Spunis a cranked-up cinematic carousel ride. Think Trainspotting, but substitute Southern California’s baked wasteland for less-than-bonny Scotland, methamphetamine (known as “crank,” a pedal-to-the-metal form of speed) for heroin, and open its expressionistic drug hallucinations to a cinematic full throttle that breaks them on through to another side of motion pictures. You wind up with a realm of X-rated and accelerated animation that buzzes just above the subliminal.
Ross (Jason Schwartzman) looks like a gone-to-seed varsity athlete. When he cranks up his rusty old Volvo, the grimy fan and engine pulleys spin under the hood and the worn tires roll on pitted wheels. Is this a parody of the overdriven auto-erotica of The Fast and the Furious? Perhaps.
Jonas Åkerlund (the Swedish director whose music video for Prodigy’s “Smack My Bitch Up” was banned by MTV) runs Spun, his first feature film, on a sense of humor as dark as the meth-stained teeth of Cookie (Mena Suvari), the grungy baby doll of manic crank dealer Spider Mike (John Leguizamo). There’s a subtle irony (almost a Swedish inside joke) in a wild-eyed crankhead chasing his high in a Volvo, the virtual icon of Sweden’s bourgeois safety. Åkerlund atomizes the scene into a blizzard of edits (the film’s 5,435 total cuts put it into The Guinness Book of World Records) that strap us into Ross’ crank-starved brain — and recall the drug-taking montages of Requiem for a Dream revved up to the visual redline.
Requiem’s tragic characters, tied together by drug addiction and love, structured it into a modern, anti-drug morality play so potent it could make you “just say no” to aspirin. But Spun is a moral-free and mostly pure dark comedy. Where Requiem’s addicts affect our pathos, Spun’s provoke our laugh-out-loud ridicule.
To the credit of first-time screenwriters Will De Los Santos and Creighton Vero, Åkerlund and most of his cast, Spun’s dysfunctional fools and stooges — Eric Roberts’ The Man could be the bastard love child of Elvis and Liberace raised by Mae West — mostly suspend disbelief. It seems it’s the drugs that make them into caricatures. They manage a tottering balance between our sympathy and indifference that allows us to snatch a Pulp Fiction kind of comedy from the slack jaws of their tragedies. But unlike the last methamphetamine-fueled flick, The Salton Sea, Spun isn’t another Pulp Fiction derivation by way of quirky dialogue spoken by quirkier mouthpieces. Ross and company keep it relatively real.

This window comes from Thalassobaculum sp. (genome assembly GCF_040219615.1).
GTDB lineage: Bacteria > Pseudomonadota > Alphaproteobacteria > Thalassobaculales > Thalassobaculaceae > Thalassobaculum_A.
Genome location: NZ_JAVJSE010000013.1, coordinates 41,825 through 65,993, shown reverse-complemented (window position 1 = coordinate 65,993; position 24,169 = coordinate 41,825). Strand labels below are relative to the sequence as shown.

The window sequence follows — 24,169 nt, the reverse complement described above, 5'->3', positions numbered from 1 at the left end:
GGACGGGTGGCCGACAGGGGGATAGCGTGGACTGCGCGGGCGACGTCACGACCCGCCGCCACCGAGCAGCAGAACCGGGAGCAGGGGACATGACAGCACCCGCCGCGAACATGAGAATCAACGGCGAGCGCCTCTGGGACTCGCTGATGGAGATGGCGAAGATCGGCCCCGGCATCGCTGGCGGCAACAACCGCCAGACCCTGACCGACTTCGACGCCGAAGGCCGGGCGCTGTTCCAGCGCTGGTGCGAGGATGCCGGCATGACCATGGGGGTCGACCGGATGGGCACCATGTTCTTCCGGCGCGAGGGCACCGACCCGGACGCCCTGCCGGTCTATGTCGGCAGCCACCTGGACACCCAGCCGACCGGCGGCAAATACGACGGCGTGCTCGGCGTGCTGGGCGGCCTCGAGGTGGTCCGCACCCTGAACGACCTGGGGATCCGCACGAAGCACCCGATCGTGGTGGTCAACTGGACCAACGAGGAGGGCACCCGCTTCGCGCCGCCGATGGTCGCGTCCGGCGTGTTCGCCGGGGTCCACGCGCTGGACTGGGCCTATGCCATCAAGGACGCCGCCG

One of the active ingredients of that reality is the idea that morality and true love may be two of the most common casualties of addiction. Spun blends its dark humor with a comedy of romantic errors. Even while Ross unwittingly holds a naked, cranked-up stripper as an S&M hostage, handcuffed to the bed of his trashed motel room, he obsessively loads his ex-girlfriend Amy’s (Charlotte Ayanna) answering machine with messages. Åkerlund introduces Amy to us in the flesh as a classical Venus of Los Angeles and though we soon realize that Ross’ obsession with her is as futile as it is pathetic, it becomes understandable. Ross just doesn’t understand that the love he swears seems to be mostly another addiction.
Love doesn’t have much to do with Spun’s other couples: Spider Mike and Cookie, and outlaw pharmacist The Cook (Mickey Rourke) and Nikki (Brittany Murphy), a topless dancer whose fashion clock must have stopped in the ’80s. The rush of sex may be the next best thing to the blastoff of a bump of crank and, since addicts feel more comfortable when they have a stash handy, they keep each other around. Even so, they can’t get no sexual satisfaction.
Yet Spun mostly satisfies — barring its crude and miscast “Cops” parody that drops a silly monkey wrench into Åkerlund’s otherwise efficient cinematic machine.
In the end, Spun’s cranked-up merry-go-round slows down to let us off as the last stage of our motley crew’s pharmaceutically fueled rocket ride burns out and leaves them slumbering, strung out and bound for damnation — or the ironic redemption of Vegas.
So enjoy the ride. And don’t exit until your whirling senses come to a complete stop.
Showing exclusively at the Main Art Theatre (118 N. Main, Royal Oak). Call 248-542-0180.
James Keith La Croix writes about film for Metro Times. E-mail email@example.com.